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Lillehammer in Central Norway is an ideal holiday destination for outdoor adventures. The town has some of the country’s most spectacular scenery right on its doorstep, and Rondane, Jotunheimen and Langsua national parks are all within easy reach. It is one of Norway’s certified sustainable tourist destinations.
For holiday destinations across the world, the environmental and social impact of tourism is huge. While the influx of tourists presents multiple opportunities for local value creation and employment, it also has negative impacts. These include increased pollution, damage to the landscape and disturbance to local communities.
“Sustainable Destination” certification is awarded to destinations in Norway that are working systematically to reduce the negative impact of tourism. In order to be certified, a destination must preserve local nature and culture, strengthen social values, demonstrate political commitment, have effective management, and be economically viable. Each of these five criteria has sub‐criteria and indicators that make it clear which actions to take. Read more about sustainable tourism in Norway.
To provide visitors with a high-quality and memorable experience, Visit Lillehammer has introduced a programme certifying hosts as “Adventure Hosts”. Everyone working in the tourism industry is offered training courses to learn about local culture, history and traditions and how to protect the environment. Hosts are thus knowledgeable and confident and can proudly share information on local culture as well as recommend suitable adventures for visitors.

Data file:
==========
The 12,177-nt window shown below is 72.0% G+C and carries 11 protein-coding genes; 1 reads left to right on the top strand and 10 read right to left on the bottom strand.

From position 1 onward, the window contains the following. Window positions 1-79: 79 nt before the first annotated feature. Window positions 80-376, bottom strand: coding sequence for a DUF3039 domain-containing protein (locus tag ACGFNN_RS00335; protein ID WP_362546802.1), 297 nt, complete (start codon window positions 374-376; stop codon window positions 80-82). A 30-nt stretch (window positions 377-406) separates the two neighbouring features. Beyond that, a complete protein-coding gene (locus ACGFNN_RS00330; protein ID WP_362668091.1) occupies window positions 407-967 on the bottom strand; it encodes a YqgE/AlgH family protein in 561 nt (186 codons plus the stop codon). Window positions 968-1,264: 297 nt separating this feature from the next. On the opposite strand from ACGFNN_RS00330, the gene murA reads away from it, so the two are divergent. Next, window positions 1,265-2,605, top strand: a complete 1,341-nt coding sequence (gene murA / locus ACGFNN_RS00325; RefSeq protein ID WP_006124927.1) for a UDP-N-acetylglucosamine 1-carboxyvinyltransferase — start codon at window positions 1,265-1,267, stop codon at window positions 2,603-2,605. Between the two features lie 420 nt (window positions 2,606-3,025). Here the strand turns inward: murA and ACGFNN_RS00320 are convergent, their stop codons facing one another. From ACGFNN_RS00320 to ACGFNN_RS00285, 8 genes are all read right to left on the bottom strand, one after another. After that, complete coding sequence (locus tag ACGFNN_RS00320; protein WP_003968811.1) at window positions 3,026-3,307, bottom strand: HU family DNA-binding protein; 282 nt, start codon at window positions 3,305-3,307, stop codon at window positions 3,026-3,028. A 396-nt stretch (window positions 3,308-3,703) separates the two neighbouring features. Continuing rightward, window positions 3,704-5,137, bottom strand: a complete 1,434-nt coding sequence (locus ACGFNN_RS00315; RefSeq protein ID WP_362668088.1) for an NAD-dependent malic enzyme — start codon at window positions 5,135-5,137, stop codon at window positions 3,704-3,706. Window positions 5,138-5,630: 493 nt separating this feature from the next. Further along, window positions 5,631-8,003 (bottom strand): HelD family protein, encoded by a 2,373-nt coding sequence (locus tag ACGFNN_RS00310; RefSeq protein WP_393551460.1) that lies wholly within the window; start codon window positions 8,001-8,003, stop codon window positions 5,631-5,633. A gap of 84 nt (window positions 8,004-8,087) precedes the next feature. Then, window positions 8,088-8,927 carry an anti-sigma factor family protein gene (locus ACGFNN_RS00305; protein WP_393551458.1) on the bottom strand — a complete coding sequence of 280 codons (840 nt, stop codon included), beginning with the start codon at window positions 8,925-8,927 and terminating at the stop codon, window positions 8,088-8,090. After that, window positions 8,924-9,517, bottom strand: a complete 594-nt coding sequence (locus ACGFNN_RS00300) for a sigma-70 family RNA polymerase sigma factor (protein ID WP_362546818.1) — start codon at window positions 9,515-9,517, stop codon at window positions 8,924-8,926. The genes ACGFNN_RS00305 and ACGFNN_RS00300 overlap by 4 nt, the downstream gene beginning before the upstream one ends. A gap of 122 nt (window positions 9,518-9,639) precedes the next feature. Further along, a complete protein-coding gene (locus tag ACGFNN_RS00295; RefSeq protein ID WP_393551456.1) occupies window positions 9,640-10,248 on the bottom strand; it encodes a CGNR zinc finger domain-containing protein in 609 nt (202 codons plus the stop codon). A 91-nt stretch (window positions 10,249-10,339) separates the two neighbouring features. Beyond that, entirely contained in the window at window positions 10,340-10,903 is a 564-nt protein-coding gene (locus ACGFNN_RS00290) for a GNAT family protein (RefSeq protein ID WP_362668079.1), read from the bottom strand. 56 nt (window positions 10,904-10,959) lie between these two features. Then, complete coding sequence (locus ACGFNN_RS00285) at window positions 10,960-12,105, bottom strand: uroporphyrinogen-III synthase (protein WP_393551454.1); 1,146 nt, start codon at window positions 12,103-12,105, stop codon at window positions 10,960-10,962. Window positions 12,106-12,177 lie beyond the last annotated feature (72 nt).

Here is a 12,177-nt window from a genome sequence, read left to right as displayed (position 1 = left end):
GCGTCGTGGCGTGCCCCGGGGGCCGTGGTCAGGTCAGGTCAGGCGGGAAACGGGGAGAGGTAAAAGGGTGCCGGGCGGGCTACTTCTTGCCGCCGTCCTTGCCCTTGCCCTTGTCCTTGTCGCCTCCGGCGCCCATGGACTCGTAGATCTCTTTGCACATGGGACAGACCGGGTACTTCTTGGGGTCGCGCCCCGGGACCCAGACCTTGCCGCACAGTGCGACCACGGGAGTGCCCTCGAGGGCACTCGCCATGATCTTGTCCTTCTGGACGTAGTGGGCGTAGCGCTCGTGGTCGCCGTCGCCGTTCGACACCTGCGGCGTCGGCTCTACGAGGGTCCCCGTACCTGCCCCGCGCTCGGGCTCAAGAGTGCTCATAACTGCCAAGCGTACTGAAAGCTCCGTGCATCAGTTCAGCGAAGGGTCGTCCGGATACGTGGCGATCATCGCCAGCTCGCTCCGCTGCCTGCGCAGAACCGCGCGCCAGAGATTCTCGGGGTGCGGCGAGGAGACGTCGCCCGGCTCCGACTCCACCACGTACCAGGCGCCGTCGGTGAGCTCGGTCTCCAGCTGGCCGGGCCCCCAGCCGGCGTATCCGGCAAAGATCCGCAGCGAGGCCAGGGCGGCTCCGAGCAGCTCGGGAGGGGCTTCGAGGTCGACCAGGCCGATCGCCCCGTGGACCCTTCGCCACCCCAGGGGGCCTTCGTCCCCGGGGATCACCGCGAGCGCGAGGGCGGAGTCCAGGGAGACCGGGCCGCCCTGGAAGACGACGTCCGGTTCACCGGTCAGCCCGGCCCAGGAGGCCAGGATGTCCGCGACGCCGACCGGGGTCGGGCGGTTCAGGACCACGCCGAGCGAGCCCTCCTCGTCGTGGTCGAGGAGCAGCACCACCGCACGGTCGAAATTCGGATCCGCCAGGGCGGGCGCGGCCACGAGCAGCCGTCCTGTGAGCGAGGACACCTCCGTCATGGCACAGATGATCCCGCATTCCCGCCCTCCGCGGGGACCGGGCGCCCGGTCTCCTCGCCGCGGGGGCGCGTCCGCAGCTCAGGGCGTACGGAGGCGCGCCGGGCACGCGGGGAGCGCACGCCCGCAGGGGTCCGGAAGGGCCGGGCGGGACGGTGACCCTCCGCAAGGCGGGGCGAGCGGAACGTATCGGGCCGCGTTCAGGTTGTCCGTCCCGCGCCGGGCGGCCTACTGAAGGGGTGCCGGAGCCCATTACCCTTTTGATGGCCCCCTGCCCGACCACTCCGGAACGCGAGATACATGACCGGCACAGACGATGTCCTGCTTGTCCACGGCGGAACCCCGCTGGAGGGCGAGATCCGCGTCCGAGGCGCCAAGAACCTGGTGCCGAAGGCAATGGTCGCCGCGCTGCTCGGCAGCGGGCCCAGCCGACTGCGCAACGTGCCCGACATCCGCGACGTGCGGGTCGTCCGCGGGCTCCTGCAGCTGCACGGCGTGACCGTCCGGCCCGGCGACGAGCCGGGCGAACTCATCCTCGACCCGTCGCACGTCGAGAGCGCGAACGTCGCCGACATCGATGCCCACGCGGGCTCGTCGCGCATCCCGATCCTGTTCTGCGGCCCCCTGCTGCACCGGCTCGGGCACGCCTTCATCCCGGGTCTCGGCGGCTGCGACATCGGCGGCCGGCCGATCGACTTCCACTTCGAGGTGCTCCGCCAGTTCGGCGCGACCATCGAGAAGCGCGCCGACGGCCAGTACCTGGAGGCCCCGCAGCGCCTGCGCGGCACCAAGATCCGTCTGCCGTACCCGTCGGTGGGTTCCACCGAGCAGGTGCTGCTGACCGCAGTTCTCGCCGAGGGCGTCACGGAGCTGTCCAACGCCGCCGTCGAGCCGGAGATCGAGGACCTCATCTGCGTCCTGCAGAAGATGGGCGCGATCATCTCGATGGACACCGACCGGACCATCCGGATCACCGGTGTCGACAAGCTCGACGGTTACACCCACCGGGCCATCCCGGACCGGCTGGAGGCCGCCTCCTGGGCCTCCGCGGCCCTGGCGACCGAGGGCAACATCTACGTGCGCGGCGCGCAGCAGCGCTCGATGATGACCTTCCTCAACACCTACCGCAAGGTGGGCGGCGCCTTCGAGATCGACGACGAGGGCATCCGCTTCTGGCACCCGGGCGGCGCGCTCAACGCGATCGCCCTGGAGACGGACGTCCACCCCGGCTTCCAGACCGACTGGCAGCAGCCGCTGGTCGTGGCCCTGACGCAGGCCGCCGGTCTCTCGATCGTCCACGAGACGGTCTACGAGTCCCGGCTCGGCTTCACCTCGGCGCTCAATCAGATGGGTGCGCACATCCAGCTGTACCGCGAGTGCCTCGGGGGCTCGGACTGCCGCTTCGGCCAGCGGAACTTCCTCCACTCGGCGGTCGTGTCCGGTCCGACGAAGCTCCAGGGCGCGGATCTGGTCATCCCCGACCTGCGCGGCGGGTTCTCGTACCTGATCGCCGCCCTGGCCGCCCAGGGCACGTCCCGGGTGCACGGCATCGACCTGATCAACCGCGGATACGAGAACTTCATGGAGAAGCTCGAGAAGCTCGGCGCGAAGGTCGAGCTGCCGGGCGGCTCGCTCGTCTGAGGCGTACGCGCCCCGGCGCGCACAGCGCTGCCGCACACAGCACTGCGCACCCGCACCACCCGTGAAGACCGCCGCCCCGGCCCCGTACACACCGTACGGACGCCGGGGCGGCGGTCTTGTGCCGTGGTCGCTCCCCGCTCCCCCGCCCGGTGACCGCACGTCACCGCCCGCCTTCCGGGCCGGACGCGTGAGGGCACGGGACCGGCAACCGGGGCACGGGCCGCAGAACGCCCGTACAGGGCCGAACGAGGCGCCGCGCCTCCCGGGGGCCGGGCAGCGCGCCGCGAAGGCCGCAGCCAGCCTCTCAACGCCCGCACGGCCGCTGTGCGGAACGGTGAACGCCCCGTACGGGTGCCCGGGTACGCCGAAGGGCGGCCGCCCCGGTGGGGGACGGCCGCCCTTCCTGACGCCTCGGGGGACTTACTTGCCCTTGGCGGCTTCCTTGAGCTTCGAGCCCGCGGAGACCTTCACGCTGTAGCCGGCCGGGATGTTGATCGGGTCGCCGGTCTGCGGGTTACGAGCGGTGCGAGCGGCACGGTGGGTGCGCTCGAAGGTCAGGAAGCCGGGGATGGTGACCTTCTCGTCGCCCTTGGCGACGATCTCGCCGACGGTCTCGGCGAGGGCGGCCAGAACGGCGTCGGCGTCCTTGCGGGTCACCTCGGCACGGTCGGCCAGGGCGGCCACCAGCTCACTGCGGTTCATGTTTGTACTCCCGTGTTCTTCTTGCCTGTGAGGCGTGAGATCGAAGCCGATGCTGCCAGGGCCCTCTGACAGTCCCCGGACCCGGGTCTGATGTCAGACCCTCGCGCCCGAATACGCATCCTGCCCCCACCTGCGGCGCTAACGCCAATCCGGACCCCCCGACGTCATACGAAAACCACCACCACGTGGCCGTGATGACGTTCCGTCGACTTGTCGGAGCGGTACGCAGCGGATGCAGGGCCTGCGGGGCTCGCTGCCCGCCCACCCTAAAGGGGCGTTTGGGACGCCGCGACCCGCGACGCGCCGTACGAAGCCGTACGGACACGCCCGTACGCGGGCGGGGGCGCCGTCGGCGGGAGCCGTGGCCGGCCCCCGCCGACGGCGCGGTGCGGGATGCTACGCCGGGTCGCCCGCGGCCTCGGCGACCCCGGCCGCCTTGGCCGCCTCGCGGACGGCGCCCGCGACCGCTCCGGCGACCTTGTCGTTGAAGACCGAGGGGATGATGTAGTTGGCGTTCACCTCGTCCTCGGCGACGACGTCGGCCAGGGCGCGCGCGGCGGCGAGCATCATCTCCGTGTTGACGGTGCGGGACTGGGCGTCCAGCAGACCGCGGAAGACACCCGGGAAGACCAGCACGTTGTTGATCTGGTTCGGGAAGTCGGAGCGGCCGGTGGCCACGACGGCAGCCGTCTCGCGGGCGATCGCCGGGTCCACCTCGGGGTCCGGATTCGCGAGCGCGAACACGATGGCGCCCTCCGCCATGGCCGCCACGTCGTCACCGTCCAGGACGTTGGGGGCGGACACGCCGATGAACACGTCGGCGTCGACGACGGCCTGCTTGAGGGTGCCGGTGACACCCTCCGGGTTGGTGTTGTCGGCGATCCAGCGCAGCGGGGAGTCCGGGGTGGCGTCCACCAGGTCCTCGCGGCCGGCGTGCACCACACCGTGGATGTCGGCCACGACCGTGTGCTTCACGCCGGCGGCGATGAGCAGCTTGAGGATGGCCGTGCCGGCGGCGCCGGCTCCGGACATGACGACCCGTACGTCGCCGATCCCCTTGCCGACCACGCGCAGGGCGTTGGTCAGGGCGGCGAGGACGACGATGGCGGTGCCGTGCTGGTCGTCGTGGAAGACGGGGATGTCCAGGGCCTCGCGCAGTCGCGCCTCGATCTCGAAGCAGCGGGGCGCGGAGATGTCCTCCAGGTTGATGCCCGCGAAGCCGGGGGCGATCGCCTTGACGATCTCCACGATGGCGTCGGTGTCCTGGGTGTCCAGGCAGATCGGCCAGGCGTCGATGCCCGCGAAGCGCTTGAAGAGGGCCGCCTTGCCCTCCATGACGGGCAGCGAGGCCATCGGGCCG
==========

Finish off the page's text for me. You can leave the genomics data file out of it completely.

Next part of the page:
Eco-labelling is an effective way of communicating the environmental impact of products and businesses. Visit Lillehammer has started networks to encourage hotels, restaurants, attractions and events to start an eco-labelling process.
Eateries in sustainable destinations must have a certain percentage of locally produced food and beverages on their menus. Visit Lillehammer showcase local food and beverage producers and encourages eateries to use and sell more locally produced delicacies.
Visit Lillehammer has launched a project to improve the accessibility of public transport for tourists. The aim is to streamline regional transport, reduce emissions and make it easier for visitors to travel within the region to enjoy activities such as hiking, biking and horseback riding in summer, and skiing and dogsledding in winter.
Tourists are increasingly choosing tour operators that focus on sustainability. Tour operators can recommend any Norwegian destination certified as sustainable, secure in the knowledge that the destination is working continually to advance sustainability – economically, socially and environmentally – while providing an excellent experience.
The region attracts visitors all year round, and this supports the local economy by generating stable employment opportunities and increased profitability for local businesses. There is, however, potential for further development in terms of spring and autumn to ensure that visitor numbers are more evenly distributed throughout the year.
Photos, from top: Ian Brodie, Esben Haakenstad, Ian Brodie. In gallery: Jørgen Skaug, Esben Haakenstad, Åsmund Hanslien, Ian Brodie, Esben Haakenstad, Ian Brodie, Ian Brodie, Ian Brodie.
The Lillehammer region extends from the town of Lillehammer in the south to the Gudbrandsdalen valley in the north, covering eight municipalities with some 58 000 inhabitants
There are about 25 000 privately owned cabins and 12 000 hotel beds in the region
Lillehammer was the host city for the Olympic Winter Games in 1994 and the Youth Olympic Winter Games in 2016